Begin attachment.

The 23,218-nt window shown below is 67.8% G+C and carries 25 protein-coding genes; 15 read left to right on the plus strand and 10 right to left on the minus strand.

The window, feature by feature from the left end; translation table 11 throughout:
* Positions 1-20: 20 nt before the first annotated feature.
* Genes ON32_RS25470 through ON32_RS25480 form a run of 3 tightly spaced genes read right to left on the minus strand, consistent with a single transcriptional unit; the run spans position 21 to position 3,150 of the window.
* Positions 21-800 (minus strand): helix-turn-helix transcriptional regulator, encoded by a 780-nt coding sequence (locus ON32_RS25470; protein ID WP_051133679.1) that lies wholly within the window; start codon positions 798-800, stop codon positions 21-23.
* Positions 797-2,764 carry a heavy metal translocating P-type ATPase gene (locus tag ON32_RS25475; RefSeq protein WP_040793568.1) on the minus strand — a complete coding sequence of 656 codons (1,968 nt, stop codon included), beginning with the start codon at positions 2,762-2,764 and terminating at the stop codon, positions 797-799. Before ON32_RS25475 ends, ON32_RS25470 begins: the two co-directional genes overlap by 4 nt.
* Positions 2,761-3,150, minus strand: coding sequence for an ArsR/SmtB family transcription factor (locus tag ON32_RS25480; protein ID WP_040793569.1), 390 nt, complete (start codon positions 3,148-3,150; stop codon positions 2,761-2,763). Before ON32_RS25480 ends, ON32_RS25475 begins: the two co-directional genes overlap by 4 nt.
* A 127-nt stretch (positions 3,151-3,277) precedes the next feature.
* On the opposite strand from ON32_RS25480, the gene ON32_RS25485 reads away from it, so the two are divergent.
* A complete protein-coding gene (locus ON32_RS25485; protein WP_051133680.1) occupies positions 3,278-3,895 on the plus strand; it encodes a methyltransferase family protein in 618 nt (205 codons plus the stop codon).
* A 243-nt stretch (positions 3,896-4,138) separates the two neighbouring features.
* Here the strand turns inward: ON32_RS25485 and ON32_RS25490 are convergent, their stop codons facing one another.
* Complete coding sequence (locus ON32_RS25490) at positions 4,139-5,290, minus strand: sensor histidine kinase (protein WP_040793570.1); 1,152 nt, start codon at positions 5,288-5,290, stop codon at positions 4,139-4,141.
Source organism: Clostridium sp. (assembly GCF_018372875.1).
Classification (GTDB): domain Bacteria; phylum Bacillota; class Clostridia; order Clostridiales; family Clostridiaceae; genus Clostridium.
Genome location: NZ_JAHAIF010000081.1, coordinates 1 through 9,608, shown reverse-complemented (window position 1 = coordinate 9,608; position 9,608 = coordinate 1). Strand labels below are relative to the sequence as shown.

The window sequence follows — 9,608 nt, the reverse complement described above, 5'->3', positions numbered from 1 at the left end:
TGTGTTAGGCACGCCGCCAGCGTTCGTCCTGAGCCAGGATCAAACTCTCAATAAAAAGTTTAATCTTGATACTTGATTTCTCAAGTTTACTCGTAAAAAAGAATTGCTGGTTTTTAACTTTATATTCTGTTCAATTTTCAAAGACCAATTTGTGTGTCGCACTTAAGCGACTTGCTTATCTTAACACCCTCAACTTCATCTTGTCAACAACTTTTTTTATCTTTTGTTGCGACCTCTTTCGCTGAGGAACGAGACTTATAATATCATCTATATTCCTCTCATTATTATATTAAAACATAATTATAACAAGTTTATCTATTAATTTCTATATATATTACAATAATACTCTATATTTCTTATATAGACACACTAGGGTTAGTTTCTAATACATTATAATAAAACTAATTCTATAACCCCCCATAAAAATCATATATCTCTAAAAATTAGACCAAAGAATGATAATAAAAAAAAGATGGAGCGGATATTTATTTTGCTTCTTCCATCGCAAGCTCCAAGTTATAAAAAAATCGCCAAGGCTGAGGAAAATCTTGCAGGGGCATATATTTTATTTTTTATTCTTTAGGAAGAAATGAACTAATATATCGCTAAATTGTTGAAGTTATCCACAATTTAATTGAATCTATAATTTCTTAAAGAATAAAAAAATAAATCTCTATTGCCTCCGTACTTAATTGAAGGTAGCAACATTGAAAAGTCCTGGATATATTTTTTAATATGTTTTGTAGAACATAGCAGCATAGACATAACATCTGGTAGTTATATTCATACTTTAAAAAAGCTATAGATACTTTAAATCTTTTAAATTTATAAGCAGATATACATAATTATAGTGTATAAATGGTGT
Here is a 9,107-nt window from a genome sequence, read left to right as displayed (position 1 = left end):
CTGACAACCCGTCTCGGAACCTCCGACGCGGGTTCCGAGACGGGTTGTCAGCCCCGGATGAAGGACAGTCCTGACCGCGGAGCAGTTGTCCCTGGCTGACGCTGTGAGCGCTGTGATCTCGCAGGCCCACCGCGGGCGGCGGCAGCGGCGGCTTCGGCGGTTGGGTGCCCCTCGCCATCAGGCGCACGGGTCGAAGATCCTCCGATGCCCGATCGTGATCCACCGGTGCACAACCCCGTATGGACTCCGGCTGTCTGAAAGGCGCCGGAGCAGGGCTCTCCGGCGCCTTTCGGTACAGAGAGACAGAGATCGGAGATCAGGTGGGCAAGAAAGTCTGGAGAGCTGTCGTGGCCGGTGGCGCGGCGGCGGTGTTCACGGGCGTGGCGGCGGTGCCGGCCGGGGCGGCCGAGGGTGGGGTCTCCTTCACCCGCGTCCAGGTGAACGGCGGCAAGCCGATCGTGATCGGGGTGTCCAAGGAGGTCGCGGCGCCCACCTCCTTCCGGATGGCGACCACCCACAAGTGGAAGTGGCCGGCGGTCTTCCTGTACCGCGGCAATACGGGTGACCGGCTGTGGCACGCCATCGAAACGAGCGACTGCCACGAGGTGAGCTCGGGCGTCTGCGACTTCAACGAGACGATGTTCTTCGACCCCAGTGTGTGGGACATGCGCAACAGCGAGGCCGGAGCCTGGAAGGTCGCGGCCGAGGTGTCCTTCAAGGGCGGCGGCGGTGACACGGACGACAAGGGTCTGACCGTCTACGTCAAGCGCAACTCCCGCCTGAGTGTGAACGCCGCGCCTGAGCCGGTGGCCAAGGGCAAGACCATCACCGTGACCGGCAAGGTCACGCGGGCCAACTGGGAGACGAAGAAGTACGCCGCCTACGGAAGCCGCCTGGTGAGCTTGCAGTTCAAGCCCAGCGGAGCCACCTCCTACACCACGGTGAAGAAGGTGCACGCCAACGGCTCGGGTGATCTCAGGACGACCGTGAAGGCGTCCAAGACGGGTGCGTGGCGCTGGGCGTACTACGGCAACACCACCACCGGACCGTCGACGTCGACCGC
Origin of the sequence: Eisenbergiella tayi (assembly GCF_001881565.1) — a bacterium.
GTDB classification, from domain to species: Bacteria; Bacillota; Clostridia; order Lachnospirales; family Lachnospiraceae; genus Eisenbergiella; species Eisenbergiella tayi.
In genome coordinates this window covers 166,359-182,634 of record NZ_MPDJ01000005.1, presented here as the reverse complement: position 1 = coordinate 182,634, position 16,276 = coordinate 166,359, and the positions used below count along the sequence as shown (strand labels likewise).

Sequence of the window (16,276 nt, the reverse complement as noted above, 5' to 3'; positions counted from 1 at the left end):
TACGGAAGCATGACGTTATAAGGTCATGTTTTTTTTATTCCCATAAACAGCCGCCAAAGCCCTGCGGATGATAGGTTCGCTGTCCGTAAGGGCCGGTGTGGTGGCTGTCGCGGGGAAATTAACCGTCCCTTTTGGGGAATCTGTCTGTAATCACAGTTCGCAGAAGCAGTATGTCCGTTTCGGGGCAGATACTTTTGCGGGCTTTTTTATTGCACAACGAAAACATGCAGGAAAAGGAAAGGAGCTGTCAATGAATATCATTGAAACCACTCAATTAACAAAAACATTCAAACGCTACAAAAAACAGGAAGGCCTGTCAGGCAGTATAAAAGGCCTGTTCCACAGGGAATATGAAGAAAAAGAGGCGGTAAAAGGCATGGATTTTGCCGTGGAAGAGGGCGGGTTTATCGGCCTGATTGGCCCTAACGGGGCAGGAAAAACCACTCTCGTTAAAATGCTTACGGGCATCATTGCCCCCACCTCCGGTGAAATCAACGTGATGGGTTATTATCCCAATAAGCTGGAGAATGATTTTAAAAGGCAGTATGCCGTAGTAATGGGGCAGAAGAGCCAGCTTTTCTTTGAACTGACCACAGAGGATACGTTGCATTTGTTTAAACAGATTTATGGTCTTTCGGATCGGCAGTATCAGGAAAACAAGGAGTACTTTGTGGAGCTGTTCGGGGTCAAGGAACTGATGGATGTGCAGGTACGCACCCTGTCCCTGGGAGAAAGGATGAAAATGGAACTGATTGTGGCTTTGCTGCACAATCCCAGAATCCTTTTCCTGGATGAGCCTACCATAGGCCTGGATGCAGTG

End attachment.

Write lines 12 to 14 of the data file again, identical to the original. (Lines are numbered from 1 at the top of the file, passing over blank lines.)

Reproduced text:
* Here the strand turns inward: ON32_RS25485 and ON32_RS25490 are convergent, their stop codons facing one another.
* Complete coding sequence (locus ON32_RS25490) at positions 4,139-5,290, minus strand: sensor histidine kinase (protein WP_040793570.1); 1,152 nt, start codon at positions 5,288-5,290, stop codon at positions 4,139-4,141.
Source organism: Clostridium sp. (assembly GCF_018372875.1).